About

Michael is a Distinguished Professor of Marine Biology in the College of Science and Engineering.  The College is a recognized world leader in tropical marine science, aquaculture, ecology, environmental sciences, fisheries, planning, plant sciences and zoology.; he is the recent past Dean of the College.  Furthermore, he has been President of the Australian Coral Reef Society, Director of One Tree Island Research Station, member of the Great Barrier Reef Research Foundation and the Museum of Tropical Queensland advisory committees. 

He has published extensively on the ecology of reef fishes, jellyfishes, biological oceanography and climate change.  His projects have encompassed a range of latitudes and he has edited two books on tropical and temperate ecology.  He is a Chief Investigator with the ARC Centre of Excellence for Innovative Coral Reef Studies. A major focus of his research has been on connectivity of reef fish populations, environmental records in corals and fishes and deadly irukandji jellyfishes.  In addition to research and leadership, he teaches undergraduate students and supervises many postgraduate students.

The activities of his research group can be seen on the Reef and Ocean Ecology website; http://reefoceanlab.org.au.

Michael has published one hundred and seventy publications including two major books entitled ‘Studying Temperate Marine Environment: A Handbook for Ecologists’ 335 pp.; Great Barrier Reef: Biology, Environment and Management 400 pp.  Thirty one chapters in books, 130 refereed publications and nine refereed proceedings.  Publications include ten major refereed reviews (since 1988). For coverage of most journal articles see his ResearcherID and his Google Scholar page.

Teaching
  • BS1001: Introduction to Biological Processes (Level 1; TSV)
  • BZ1001: Introduction to Biological Processes (Level 1; TSV)
  • BZ2001: Quantitative Methods in Science (Level 2; TSV)
  • BZ5001: Quantitative Methods in Science (Level 5; TSV)
  • MB1110: Introductory Marine Science (Level 1; TSV)
  • MB2090: Tropical Marine Ecosystems (Level 2; CNS)
  • MB3050: Biological Oceanography (Level 3; TSV)
  • MB5001: Tropical Marine Ecology and Coastal Impacts (Level 5; TSV)
  • MB5055: Biological Oceanography (Level 5; TSV)
Interests
Research
  • Pelagic ecology and oceanography; Population and community ecology of reef and pelagic fish in temperate and tropical systems (most of my present work is in the tropics); Elemental chemistry of fishes and jellyfishes what it can tell us about their movements and the environmental conditions they experience; Quantitative marine ecology; Climate change.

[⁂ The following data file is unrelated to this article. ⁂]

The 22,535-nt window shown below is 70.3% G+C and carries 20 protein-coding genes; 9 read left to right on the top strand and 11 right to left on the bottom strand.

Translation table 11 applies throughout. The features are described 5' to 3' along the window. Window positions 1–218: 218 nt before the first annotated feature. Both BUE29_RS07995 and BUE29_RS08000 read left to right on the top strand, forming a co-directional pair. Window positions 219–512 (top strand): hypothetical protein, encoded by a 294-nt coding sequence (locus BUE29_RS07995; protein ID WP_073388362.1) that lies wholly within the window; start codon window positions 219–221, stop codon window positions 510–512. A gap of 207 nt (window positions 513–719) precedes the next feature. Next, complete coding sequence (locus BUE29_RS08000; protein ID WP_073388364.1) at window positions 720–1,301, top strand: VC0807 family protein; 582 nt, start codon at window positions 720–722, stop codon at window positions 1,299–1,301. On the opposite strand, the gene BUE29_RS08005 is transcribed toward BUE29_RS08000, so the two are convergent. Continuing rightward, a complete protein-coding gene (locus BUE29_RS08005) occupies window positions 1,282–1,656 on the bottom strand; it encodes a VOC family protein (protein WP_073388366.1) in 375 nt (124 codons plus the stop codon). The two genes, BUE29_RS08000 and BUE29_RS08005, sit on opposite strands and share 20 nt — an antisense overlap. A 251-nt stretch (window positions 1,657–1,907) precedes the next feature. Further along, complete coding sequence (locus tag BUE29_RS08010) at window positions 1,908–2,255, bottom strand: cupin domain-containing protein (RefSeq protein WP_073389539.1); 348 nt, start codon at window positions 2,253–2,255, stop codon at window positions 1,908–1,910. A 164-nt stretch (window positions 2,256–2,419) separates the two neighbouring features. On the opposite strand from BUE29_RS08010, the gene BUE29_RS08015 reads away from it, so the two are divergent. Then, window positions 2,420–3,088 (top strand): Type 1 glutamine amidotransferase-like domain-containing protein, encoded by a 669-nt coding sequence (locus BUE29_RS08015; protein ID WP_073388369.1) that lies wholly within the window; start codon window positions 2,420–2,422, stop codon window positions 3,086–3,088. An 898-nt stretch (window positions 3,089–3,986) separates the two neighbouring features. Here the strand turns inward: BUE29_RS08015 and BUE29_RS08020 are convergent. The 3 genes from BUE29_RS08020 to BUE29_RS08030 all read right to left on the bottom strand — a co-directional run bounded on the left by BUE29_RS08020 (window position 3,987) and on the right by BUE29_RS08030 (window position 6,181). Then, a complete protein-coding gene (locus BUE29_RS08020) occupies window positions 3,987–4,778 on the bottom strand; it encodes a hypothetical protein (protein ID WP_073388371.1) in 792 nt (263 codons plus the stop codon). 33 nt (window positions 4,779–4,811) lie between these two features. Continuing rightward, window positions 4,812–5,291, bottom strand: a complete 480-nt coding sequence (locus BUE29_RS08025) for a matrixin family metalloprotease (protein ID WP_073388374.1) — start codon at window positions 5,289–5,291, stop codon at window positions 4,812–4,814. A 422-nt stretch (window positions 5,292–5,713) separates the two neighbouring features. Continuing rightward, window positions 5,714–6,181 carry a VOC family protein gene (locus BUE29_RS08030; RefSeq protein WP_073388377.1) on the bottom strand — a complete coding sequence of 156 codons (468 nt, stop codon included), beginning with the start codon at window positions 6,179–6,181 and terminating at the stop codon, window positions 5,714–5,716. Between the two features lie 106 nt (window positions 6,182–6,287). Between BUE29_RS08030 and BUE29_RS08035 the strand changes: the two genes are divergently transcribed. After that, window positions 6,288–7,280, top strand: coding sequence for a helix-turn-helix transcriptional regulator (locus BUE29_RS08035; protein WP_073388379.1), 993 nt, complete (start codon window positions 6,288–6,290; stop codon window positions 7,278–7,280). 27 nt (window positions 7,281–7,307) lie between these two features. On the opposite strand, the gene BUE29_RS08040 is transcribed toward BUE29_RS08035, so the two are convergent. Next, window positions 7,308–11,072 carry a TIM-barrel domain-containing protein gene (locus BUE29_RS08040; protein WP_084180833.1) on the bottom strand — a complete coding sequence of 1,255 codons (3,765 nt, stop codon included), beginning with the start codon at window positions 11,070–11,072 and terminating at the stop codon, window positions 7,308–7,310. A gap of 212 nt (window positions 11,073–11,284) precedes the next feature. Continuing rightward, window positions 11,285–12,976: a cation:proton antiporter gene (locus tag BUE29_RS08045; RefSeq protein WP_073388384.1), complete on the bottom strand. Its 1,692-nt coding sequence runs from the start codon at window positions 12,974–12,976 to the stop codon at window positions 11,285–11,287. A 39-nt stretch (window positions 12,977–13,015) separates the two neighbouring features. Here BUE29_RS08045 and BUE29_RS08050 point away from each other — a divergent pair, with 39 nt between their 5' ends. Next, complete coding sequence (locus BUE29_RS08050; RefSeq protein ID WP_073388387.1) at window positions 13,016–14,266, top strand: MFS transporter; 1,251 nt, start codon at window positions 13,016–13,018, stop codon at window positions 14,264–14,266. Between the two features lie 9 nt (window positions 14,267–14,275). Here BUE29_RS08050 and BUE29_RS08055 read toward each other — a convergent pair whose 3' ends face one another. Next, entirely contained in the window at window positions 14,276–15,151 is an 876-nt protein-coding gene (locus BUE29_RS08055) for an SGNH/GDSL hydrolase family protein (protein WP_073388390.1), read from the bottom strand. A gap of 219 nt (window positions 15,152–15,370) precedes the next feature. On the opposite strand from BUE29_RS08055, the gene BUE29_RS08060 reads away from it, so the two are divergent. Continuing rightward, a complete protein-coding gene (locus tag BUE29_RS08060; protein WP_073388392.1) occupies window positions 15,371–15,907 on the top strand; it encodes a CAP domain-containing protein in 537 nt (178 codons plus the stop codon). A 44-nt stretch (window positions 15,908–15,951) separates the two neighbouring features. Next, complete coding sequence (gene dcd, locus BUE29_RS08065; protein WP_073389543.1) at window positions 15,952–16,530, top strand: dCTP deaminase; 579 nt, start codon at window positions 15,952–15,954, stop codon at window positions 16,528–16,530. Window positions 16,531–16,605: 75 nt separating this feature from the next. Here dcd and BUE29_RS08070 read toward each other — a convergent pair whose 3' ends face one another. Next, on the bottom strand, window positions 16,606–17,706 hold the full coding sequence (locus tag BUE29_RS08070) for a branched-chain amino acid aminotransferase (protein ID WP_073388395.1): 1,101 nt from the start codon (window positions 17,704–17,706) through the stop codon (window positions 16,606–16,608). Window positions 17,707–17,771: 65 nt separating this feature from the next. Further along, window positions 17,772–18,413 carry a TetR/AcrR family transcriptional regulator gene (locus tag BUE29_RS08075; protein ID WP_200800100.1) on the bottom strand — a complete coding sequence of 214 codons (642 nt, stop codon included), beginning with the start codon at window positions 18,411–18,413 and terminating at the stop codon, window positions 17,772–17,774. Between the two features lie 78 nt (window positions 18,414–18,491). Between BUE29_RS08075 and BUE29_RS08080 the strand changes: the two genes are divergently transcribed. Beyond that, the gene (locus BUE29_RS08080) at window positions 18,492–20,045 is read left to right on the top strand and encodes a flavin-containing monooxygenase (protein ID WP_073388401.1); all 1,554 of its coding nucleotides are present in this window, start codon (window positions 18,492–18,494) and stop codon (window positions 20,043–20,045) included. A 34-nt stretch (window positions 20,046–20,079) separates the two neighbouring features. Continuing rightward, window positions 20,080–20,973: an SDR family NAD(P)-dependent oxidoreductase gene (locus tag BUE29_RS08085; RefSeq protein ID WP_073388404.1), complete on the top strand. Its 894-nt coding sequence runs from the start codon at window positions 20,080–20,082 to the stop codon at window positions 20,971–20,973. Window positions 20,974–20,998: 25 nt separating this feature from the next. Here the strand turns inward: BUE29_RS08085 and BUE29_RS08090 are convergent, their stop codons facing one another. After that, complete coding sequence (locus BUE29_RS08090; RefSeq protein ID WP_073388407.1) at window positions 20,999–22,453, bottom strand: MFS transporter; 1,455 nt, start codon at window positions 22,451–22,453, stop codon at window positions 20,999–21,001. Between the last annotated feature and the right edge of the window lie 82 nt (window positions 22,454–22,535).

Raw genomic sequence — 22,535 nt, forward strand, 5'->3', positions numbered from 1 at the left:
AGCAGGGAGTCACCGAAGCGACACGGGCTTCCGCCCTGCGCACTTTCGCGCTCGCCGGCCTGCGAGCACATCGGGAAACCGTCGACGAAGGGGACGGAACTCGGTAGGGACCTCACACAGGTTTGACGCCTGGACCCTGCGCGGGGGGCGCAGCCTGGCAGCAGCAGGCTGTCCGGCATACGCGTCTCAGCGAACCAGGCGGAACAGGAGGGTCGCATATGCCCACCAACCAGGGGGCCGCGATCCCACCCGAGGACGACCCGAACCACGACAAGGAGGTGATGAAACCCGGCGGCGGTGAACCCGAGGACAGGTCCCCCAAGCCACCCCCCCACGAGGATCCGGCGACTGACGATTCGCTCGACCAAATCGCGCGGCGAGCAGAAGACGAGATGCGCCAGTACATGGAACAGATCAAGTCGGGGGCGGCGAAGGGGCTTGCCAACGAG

Teaching
  • Pedagogy of teaching in biology; Blended/Flexible learning; Distance-based learning.
Research Disciplines
Socio-Economic Objectives
Publications

These are the most recent publications associated with this author. To see a detailed profile of all publications stored at JCU, visit ResearchOnline@JCU. Hover over Altmetrics badges to see social impact.

Journal Articles
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ResearchOnline@JCU stores 94+ research outputs authored by Prof Mike Kingsford from 2000 onwards.

Current Funding

Current and recent Research Funding to JCU is shown by funding source and project.

Australian Research Council - Centres of Excellence

ARC Centre of Excellence for Integrated Coral Reef Studies

Indicative Funding
$28,000,000 over 7 years
Summary
The overarching aim of the ARC Centre of Excellence for Integrated Coral Reef Studies is to provide the scientific knowledge necessary for sustaining ecosystem goods and services of the world's coral reefs, which support the livelihoods and food security of millions of people in the tropics. The Centre will enhance Australia's global leadership in coral reef science through three ambitious research programs addressing the future of coral reefs and their ability to adapt to change. A key outcome of the research will be providing tangible benefits to all Australians by bui8lding bridges between the natural and social sciences, strengthening capacity, and informing and supporting transformative changes in coral reef governance and management.
Investigators
Terry Hughes, Ove Hoegh-Guldberg, Malcolm McCulloch, Peter Mumby, Sean Connolly, John Pandolfi, Bob Pressey, Andrew Baird, David Bellwood, Joshua Cinner, Sophie Dove, Maja Adamska, Mia Hoogenboom, Geoff Jones, Mike Kingsford, Ryan Lowe, Mark McCormick, David Miller, Philip Munday, Morgan Pratchett, Garry Russ and Tiffany Morrison in collaboration with Janice Lough, David Wachenfeld, Stephen Palumbi, Serge Planes and Philippa Cohen (ARC Centre of Excellence for Coral Reef Studies, The University of Queensland, The University of Western Australia, College of Science & Engineering, Australian National University, College of Public Health, Medical & Vet Sciences, Australian Institute of Marine Science, Great Barrier Reef Marine Park Authority, Stanford University, Centre National de la Recherche Scientifique and WorldFish)